The Electoral Triumph of “Did Not Vote”

2017-08-13 14:07

Perhaps you’ve seen this map that has been floating around social media lately. It was created soon after the 2016 election by Reddit user Taillesskangaru and is posted here.

Let’s pretend that Did Not Vote were a candidate in the 2016 election. The number of eligible voters who did not vote exceeded the vote totals garnered by any living candidate in 42 states.

The dominance of Did Not Vote mostly reflects the relatively low voter turnout, even in presidential election years, in most states. Nationwide, turnout has varied in a range from 50% to just over 60% for the last 40 years. In 2016 it was 59.3%. In some states, in some presidential elections, turnout has been below 40%.


I got to wondering how unusual the the 2016 triumph of Did Not Vote was in the context of recent elections. The result:

If Did Not Vote were a candidate, it would have won, handily, every one of the last 10 presidential elections. Full details follow.

At no time in the last 40 years has the elected president won even a plurality, let alone a majority, of the votes of the eligible population. Did Not Vote has always come first, the nominal winner second, and the loser third.

2016 was not anomalous in the context of the 10 previous elections: that year was tied for second place in the number of states in which Did Not Vote swept the field.

In only two states — Minnesota and Washington DC — did one of the flesh-and-blood candidates beat Did Not Vote in every presidential election going back to 1980. In Minnesota’s case this was due to its relatively high turnout: the state has led the parade with turnout ranging from 66% to 78% over the last 10 elections. In the case of DC, the loss of Did Not Vote is down to the lopsided (overwhelmingly Democratic) pattern of voting.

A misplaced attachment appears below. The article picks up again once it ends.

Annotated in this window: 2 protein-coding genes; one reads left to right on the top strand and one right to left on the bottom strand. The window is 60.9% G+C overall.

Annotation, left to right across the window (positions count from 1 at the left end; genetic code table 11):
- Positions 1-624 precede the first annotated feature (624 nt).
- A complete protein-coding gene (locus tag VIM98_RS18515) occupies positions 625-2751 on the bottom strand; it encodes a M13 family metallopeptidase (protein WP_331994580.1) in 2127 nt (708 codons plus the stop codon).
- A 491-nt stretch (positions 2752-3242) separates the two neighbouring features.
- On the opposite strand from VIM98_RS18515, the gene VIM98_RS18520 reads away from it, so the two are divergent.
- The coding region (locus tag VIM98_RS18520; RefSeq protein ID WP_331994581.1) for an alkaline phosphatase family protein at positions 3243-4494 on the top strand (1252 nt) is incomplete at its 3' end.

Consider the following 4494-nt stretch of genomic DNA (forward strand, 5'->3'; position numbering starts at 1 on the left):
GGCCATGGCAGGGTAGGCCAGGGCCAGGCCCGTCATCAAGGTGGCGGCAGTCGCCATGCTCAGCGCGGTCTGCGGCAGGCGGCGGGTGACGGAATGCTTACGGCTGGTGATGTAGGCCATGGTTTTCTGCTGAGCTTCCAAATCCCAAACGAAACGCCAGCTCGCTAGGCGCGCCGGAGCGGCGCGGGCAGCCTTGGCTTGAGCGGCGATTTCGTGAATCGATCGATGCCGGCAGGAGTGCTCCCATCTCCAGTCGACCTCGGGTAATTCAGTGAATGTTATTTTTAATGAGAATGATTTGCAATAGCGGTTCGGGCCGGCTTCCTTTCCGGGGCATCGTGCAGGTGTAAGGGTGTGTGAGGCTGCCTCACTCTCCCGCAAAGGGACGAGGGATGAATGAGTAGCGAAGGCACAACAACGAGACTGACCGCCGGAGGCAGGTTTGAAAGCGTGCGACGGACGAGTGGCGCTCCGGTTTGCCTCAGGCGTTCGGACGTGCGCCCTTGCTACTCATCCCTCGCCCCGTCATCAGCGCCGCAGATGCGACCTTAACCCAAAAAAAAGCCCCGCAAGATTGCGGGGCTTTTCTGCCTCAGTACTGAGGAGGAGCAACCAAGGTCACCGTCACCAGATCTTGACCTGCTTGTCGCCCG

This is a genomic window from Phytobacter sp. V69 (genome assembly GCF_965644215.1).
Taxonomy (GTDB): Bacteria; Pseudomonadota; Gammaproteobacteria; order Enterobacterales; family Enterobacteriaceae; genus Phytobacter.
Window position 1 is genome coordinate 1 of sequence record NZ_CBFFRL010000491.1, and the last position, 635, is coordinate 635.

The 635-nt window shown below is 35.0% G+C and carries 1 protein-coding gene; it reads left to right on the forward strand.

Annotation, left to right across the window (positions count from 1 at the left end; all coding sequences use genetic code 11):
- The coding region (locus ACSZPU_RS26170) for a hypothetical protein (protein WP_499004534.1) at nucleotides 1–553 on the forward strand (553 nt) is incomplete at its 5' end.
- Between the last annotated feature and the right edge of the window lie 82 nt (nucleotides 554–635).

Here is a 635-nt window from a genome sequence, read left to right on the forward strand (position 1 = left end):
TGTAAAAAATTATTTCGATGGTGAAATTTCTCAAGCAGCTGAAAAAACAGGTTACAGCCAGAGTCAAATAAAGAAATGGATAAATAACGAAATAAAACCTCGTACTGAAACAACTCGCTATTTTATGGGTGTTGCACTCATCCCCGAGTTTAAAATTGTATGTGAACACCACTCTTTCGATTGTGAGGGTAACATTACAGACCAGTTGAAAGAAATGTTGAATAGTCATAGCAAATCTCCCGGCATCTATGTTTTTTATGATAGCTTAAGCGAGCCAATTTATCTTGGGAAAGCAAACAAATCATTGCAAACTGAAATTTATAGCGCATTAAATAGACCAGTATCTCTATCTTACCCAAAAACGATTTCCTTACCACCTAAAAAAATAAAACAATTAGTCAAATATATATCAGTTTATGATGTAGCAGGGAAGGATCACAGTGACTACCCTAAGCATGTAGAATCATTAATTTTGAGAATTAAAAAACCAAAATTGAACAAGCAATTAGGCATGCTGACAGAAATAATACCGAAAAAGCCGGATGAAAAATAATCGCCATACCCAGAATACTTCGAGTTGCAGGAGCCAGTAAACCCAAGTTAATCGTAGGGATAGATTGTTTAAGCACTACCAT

Did Not Vote won in only a single election year (1992) in five states in the second tier of voter turnout. These states are Colorado, Iowa, Maine, New Hampshire, and Wisconsin.

An amazing and discouraging total of 26 states saw Did Not Vote win in every one of the last 10 presidential elections.

In the election featuring the strongest third-party bid, 1992, Did Not Vote won in 49 states, garnering a theoretical total of 525 electoral votes out of 538. (Ross Perot captured 19% of the popular vote that year but no electoral votes.)

In the year in which Did Not Vote won the fewest states, 1984, it still swept the electoral college with 334 electoral votes — a wider margin of electoral victory than that of Donald Trump in 2016.

The following two images show the state-by-state pattern of Republican and Democratic voting in the last 10 elections, and the lopsided victory of “candidate” Did Not Vote in each of those elections.

Here are full-sized map images of the electoral triumph of Did Not Vote.

2016    2012    2008    2004    2000
1996    1992    1988    1984    1980

Data sources: state-by-state on election results, voter participation. The Did Not Vote maps were made with the aid of the elegant tool at

Note added 2017-07-15: A colleague on a mailing list cautioned that we should not assume that Did Not Vote is some sort of homogeneous block of non-voters. He wrote:

Bear in mind, DNV does not represent a unified view but a scatter —

– Don’t bother me with politics.
– It’s just a lot of BS.
– The fix is already in.
– My vote doesn’t matter.
– I don’t think any candidate will matter.
– My preferred candidate was not on the ballot.

and, perhaps the largest group:

– I don’t care.